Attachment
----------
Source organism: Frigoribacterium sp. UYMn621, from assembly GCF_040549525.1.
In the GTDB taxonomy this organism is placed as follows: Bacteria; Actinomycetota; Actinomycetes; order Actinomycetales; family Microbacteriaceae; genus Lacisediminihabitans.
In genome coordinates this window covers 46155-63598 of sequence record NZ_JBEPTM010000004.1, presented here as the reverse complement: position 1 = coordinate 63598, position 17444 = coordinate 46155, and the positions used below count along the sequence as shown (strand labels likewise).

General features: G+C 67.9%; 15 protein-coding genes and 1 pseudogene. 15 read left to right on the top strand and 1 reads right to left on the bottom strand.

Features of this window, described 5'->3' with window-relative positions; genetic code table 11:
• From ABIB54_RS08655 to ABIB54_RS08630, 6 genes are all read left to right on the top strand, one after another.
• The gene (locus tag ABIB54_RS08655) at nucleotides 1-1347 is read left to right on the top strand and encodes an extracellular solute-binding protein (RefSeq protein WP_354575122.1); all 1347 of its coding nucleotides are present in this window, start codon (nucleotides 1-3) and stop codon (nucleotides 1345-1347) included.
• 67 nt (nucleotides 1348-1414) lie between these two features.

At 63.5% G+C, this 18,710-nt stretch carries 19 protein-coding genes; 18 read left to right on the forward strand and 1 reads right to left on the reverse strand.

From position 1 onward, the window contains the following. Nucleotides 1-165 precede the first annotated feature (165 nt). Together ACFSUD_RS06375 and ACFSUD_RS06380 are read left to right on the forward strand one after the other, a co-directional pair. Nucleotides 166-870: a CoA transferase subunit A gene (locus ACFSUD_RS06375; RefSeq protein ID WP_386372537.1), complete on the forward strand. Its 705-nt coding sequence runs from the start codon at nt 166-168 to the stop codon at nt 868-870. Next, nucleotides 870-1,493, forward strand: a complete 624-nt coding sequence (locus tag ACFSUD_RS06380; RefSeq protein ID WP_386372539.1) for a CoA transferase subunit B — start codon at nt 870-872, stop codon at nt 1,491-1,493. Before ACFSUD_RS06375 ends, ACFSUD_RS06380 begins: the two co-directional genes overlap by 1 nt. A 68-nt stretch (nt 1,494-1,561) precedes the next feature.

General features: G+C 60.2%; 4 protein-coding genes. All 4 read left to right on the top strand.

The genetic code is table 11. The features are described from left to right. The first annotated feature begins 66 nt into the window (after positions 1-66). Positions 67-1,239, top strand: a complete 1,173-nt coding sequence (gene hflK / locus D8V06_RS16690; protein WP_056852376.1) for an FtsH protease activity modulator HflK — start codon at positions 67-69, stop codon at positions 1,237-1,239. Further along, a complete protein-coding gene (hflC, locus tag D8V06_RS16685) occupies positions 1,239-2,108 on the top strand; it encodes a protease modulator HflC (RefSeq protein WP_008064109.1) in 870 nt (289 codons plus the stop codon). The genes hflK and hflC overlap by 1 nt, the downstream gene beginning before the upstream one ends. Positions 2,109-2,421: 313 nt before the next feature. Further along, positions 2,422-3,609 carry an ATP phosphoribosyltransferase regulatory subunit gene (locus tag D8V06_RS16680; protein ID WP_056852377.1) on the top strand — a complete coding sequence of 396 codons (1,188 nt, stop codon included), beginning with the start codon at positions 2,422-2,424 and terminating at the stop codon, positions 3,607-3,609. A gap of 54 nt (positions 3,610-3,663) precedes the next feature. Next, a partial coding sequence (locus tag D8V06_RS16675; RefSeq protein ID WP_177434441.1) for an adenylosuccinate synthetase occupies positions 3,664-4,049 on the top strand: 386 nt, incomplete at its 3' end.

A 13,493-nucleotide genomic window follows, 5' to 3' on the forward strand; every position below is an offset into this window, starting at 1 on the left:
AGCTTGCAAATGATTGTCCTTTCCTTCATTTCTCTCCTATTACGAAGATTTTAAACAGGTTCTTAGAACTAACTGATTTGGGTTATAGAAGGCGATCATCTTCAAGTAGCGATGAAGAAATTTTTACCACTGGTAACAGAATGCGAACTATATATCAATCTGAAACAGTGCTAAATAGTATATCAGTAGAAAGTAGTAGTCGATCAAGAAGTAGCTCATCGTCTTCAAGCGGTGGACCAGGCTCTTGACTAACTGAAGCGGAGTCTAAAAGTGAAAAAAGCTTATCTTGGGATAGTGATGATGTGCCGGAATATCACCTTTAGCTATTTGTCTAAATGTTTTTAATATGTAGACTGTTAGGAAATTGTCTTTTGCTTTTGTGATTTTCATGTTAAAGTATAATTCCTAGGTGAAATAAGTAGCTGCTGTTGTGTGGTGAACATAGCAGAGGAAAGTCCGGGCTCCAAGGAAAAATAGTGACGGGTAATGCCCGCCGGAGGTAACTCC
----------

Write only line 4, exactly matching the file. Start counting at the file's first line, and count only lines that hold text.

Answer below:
General features: G+C 67.9%; 15 protein-coding genes and 1 pseudogene. 15 read left to right on the top strand and 1 reads right to left on the bottom strand.